The other Joseph, son of priest Jamal al-din, became known by many as Joseph of Telkepe or Joseph Jemdani. Joseph of Telkepe was married and had many children. One of his children Isho, at least, became a priest too. One of Joseph’s poems was, as it appears, because of the death of children of his, among them was priest Isho who he loved dearly. Fr. Dionysius wrote that to his knowledge Joseph of Telkepe was neither known as a writer in the classical language nor as a copyist, but in the manuscripts, six Neo-Syriac poems are attributed to him and two of the six poems specifically are attributed to Joseph because of the weak authority of the Berlin E. Sachau collection.
Churches and Shrines
According to C. J. Rich, in 1820 there were seven demolished churches and one well-maintained. In 1891, V. Cuinet (La Turgie d' Asie II) mentioned two churches. Meanwhile, Sachau (Reise in Syrien) mentions the presence of two churches: Mar Qoryaqos and St. Mary. In 1922, Bishop S. Sa'igh mentions five old churches and one large and new Christian compound that included three churches: The Heart of Christ, Saint Peter and Paul, and the St. Mary's Temple.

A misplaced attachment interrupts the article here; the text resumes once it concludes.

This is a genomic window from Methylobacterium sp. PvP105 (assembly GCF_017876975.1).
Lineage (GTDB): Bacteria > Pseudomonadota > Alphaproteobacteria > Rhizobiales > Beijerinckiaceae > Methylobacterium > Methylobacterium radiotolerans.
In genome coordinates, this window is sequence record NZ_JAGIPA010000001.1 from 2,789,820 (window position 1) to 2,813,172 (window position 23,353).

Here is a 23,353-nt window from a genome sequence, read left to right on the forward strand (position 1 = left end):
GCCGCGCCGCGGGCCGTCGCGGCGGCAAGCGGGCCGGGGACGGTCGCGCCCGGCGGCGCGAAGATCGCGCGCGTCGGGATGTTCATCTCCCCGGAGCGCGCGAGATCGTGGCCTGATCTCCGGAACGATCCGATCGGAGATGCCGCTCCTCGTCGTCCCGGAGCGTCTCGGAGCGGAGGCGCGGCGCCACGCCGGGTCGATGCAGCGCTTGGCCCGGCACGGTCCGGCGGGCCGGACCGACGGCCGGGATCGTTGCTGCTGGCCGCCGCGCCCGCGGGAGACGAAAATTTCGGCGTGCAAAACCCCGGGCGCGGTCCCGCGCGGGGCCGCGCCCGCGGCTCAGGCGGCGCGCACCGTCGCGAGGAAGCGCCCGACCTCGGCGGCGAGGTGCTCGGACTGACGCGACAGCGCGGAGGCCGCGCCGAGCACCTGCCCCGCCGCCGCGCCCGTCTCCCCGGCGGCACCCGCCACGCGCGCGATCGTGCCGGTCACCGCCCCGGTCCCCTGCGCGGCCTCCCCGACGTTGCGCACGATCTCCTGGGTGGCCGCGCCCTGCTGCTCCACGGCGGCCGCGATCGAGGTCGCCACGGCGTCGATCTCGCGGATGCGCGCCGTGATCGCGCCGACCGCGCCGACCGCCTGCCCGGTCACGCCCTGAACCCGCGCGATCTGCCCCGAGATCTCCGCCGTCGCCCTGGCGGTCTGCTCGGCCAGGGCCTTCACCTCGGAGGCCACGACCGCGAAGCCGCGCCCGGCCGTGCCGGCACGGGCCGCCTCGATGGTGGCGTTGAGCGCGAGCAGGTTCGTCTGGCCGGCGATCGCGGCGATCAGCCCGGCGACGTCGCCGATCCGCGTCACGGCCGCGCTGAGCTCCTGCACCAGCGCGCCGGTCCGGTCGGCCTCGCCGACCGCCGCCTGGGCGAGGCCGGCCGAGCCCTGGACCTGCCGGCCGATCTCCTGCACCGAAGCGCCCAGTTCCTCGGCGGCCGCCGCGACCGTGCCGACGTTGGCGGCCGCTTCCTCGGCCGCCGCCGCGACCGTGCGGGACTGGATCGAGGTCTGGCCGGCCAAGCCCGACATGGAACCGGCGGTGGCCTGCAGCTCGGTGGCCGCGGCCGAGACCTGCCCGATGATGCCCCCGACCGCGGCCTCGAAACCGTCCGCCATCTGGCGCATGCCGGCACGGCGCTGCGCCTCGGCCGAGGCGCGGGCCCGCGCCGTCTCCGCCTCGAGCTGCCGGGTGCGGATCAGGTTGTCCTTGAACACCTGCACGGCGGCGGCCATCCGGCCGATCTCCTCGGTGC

There are many shrines including: Bokht Sahda, St. Daniel, St. Shmoni, and St. Joseph.
Religious and Cultural Aspects
Describing the Rogation of the Ninevites, Jammo writes that the Chaldean Catholic Church enforced the fast of Ba’aootha (forgiveness) on the Christians, who were the remnants of the Ninevites, or the Assyrians.
Tel-Kepe is an ancient Assyrian city. The Assyrians (also known as Chaldeans and Suryan) must learn how to protect their towns and villages. If they will not, and continue to sell their lands to the first bidder, they will lose their villages and the last stand for the Christians in the Nineveh (Mosul) Plain. The Diaspora Nestorians, Chaldeans, and Jacobites must work together and improve their communication and cooperation with those in Iraq in general and those in the Nineveh Plain in particular.